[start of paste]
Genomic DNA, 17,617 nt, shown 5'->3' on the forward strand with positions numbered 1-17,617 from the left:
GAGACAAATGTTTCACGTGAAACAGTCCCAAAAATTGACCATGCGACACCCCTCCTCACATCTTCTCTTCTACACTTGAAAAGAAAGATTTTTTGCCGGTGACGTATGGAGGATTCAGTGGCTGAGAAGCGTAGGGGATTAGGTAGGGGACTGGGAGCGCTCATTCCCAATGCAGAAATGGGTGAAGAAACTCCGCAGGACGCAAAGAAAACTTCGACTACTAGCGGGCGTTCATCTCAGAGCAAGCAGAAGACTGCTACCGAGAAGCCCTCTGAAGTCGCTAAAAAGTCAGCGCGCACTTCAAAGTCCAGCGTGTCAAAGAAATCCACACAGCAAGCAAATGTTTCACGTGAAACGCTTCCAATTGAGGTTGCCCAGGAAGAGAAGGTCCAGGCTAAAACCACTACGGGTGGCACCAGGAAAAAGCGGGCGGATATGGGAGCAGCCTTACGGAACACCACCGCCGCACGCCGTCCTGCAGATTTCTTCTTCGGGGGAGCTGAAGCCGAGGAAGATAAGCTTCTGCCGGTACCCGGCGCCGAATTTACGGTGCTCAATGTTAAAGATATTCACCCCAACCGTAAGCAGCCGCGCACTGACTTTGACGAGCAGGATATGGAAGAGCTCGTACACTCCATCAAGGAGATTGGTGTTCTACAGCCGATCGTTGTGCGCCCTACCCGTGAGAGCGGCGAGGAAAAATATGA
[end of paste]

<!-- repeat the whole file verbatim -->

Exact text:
Genomic DNA, 17,617 nt, shown 5'->3' on the forward strand with positions numbered 1-17,617 from the left:
GAGACAAATGTTTCACGTGAAACAGTCCCAAAAATTGACCATGCGACACCCCTCCTCACATCTTCTCTTCTACACTTGAAAAGAAAGATTTTTTGCCGGTGACGTATGGAGGATTCAGTGGCTGAGAAGCGTAGGGGATTAGGTAGGGGACTGGGAGCGCTCATTCCCAATGCAGAAATGGGTGAAGAAACTCCGCAGGACGCAAAGAAAACTTCGACTACTAGCGGGCGTTCATCTCAGAGCAAGCAGAAGACTGCTACCGAGAAGCCCTCTGAAGTCGCTAAAAAGTCAGCGCGCACTTCAAAGTCCAGCGTGTCAAAGAAATCCACACAGCAAGCAAATGTTTCACGTGAAACGCTTCCAATTGAGGTTGCCCAGGAAGAGAAGGTCCAGGCTAAAACCACTACGGGTGGCACCAGGAAAAAGCGGGCGGATATGGGAGCAGCCTTACGGAACACCACCGCCGCACGCCGTCCTGCAGATTTCTTCTTCGGGGGAGCTGAAGCCGAGGAAGATAAGCTTCTGCCGGTACCCGGCGCCGAATTTACGGTGCTCAATGTTAAAGATATTCACCCCAACCGTAAGCAGCCGCGCACTGACTTTGACGAGCAGGATATGGAAGAGCTCGTACACTCCATCAAGGAGATTGGTGTTCTACAGCCGATCGTTGTGCGCCCTACCCGTGAGAGCGGCGAGGAAAAATATGA